Editor’s update (1/17/13): Here is video of our student assistant, Ruiquan (Richuan) Hu performing with the UR Orchestra last semester. Bravo, Richuan!
As a part of the upcoming concerto performance that features the Music Library’s own Richuan Hu, we’d like to present a previous blog submission that Richuan wrote about his thoughts on studying a famous piano work by Franz Liszt. Please come out to the UR Orchestra concert on Wednesday, December 5 at 7:30pm in Camp Concert Hall, so you can hear Richuan in action as he performs the first piano concerto by Chopin. Richuan is the winner of the 2012 concerto competition!
Franz Liszt’s Third Concert Etude: Un Sospiro
by Richuan Hu
First, enjoy a link of the piece performed by Marc-Andre Hamelin in Tokyo.
Note however, that Hamelin makes his own modifications of the piece by extending the ending a little bit, which I don’t think is necessary. Maybe the reason that he does it is to make the conclusion more fluid? Otherwise I think his interpretation is personally sort of more agreeable then the other ones I found online. If you’d like to see the actual printed music, here’s a link for the music provided by IMSLP. I started playing this piece around the end of March last year in preparation for a competition and performance in June. The nature of this piece makes it easy for people to try implementing different interpretations (you can argue this for any piece, but I think it applies a bit more with Liszt), and the technical difficulties are personally not as demanding as some other online descriptions make it sound i.e. Wikipedia. While my changes to interpretation were gradual, I can identify mainly three stages. At first I chose to play the piece at a fast tempo. Perhaps due to lack of familiarity, I emphasized the technically more demanding left hand of rapidly moving notes, to the point that I overlooked the overall connections between the phrases. By the time I went to perform this at the competition, I was technically prepared but my interpretation was a bit tense and strict. After I realized that I slowed down but did not change my overall approach. When I got to Richmond, Professor Becker helped me with recognizing the phrases and defining them more to bring out the melody while pacifying the accompaniment.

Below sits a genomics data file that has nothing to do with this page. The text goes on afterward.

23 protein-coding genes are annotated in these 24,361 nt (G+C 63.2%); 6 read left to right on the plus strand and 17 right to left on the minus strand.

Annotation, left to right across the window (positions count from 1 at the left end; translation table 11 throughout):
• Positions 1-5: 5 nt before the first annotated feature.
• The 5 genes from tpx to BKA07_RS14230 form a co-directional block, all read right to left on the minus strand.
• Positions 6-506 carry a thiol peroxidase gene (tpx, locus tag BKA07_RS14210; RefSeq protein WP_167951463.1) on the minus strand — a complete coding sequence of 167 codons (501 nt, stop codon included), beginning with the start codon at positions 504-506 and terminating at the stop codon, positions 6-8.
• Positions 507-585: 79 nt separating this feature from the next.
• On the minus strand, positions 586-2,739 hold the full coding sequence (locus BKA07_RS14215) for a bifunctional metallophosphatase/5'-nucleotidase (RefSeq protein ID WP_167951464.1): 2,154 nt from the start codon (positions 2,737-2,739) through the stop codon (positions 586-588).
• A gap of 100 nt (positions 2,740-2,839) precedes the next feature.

Therefore, after my experience with the piece thus far, some advice I would give to people working on this piece is thus follows:
1. Try not to get caught up in the technical stuff as to forget the music
2. The third staff looks intimidating but through some hand-switching, it is definitely doable with both precision and expression
3. Always look for the melody, it will come up everywhere (top of arpeggios, bottom of chords)
4. Don’t play it too fast, or else I feel all the nice things in the piece would not get enough time to be appreciated
5. Think of something calm like a clear lake by the mountains before you start, since the beginning is very tranquil.
6. Feel free be flexible with tempo as long as you don’t disrupt the flow of the music.
This list is very general, but without actually sitting down going through the piece line by line, it’s hard to come up with an exhaustive list of advice for all the things I’ve learned or find useful for this piece. As any musician knows, any kind of musical advice is subjective, so feel free to take all, some, or none of my advice. Anyone that has worked on this piece is welcome to add to this list. Unlike math problems, music has no right or wrong and I think everyone’s musical opinions are worth sharing.